from The Richeimer Pain Institute
February 2000


The skin hurts, so numb it.  Logical, but previous efforts with creams and ointments have never worked very well.  A new topical treatment is now available for the difficult problem of postherpetic neuralgia.  The good news is that two placebo-controlled studies in the journal Pain suggest a good response with the Lidocaine patch (Lidoderm, Endo Laboratories), and the patches do appear to be well tolerated..  The bad news is that I suspect that very chronic and severe cases will not respond as well since the pain probably gradually involves more of the central nervous system and less of the periphery.  Nevertheless, the lidocaine patch is a welcome addition to our toolbox and it is intriguing to consider the potential usefulness of lidocaine patches for other chronic pain problems.  This has not yet been explored, but it is high on my list to try.

Application: The patch should be applied only to intact skin, and therefore is specifically for post herpetic rather than acute outbreaks of herpes zoster. The size of the patch is 10 cm x 14 cm, but may be cut into smaller sizes. Up to three patches may be worn simultaneously for twelve-hour periods within a 24-hour period.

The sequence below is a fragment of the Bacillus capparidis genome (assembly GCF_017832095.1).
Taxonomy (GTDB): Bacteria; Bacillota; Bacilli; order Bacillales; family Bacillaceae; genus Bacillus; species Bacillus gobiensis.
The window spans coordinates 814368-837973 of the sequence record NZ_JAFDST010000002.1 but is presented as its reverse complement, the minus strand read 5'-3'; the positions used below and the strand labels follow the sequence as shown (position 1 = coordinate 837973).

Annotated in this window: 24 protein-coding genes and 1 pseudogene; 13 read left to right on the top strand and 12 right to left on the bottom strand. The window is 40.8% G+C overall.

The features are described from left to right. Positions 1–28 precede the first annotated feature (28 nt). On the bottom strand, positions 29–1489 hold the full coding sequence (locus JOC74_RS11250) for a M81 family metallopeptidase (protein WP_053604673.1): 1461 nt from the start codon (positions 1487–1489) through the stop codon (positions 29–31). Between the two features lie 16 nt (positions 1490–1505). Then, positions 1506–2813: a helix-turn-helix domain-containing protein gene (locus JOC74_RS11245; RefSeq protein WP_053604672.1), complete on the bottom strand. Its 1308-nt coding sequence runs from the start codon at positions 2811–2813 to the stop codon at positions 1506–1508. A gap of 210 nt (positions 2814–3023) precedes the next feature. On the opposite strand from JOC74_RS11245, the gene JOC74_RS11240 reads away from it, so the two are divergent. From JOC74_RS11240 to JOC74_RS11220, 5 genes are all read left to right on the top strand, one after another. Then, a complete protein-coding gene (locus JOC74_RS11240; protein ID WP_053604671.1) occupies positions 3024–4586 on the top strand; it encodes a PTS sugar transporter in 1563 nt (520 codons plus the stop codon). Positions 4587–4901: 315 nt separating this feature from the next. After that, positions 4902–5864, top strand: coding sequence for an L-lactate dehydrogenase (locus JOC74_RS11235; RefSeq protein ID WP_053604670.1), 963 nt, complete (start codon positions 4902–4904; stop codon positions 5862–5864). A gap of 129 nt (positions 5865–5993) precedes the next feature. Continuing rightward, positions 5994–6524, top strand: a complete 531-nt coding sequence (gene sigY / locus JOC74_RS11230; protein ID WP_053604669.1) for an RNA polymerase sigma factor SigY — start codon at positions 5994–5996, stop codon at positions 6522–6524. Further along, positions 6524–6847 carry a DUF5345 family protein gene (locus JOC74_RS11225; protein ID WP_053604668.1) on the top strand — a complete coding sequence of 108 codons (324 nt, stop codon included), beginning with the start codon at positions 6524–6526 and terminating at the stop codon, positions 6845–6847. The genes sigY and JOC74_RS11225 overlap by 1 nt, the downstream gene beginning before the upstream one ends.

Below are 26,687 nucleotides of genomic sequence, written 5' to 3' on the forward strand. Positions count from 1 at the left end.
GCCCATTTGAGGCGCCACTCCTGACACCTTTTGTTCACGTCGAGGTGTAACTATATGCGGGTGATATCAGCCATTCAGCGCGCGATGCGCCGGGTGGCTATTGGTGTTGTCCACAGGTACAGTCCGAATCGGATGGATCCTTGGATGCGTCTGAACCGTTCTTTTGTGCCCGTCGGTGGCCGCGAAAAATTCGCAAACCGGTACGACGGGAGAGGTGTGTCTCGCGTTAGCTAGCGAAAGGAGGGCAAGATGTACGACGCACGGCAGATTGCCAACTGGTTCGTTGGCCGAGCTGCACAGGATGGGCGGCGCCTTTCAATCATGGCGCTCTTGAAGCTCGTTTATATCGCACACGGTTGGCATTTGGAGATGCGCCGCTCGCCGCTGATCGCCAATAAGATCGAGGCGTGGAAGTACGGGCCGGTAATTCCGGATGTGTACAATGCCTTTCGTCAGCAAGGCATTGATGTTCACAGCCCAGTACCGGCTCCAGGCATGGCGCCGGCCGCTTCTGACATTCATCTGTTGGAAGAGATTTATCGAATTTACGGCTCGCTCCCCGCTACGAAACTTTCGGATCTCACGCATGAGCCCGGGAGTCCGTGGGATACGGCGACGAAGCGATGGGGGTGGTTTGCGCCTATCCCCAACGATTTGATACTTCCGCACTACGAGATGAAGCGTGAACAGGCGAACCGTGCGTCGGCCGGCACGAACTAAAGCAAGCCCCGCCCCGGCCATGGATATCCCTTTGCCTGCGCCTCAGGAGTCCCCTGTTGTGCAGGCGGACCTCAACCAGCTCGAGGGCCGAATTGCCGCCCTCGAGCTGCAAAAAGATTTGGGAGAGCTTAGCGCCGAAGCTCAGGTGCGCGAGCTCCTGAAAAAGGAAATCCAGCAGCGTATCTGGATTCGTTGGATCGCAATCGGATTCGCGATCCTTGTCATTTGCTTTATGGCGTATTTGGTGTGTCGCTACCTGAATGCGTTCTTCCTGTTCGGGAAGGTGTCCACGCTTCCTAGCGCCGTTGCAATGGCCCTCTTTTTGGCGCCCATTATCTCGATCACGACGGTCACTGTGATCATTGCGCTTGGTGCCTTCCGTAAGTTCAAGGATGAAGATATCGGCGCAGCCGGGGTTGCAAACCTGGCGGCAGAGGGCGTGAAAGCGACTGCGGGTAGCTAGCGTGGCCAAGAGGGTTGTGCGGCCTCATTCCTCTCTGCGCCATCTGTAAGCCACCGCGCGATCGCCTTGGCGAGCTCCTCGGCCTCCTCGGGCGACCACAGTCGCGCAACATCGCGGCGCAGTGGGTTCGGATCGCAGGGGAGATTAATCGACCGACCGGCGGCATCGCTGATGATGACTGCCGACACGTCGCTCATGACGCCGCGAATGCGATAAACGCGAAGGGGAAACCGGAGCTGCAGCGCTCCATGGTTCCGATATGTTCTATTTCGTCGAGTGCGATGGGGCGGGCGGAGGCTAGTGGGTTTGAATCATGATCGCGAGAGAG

Precautions:  The lidocaine patch should be used with caution in patients receiving class-1 anti-arrhythmic drugs such as tocainide or Mexiletine, even though peak blood levels (with three patches) will only reach one-tenth of therapeutic arrhythmia concentrations. Caution also needs to be used when using this product with patients with severe hepatic disease. Problems with skin irritation appear to be relatively mild and infrequent, and systemic side effects also appear to be relatively rare and mild because of the low levels of systemic absorption.

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Steven Richeimer, MD
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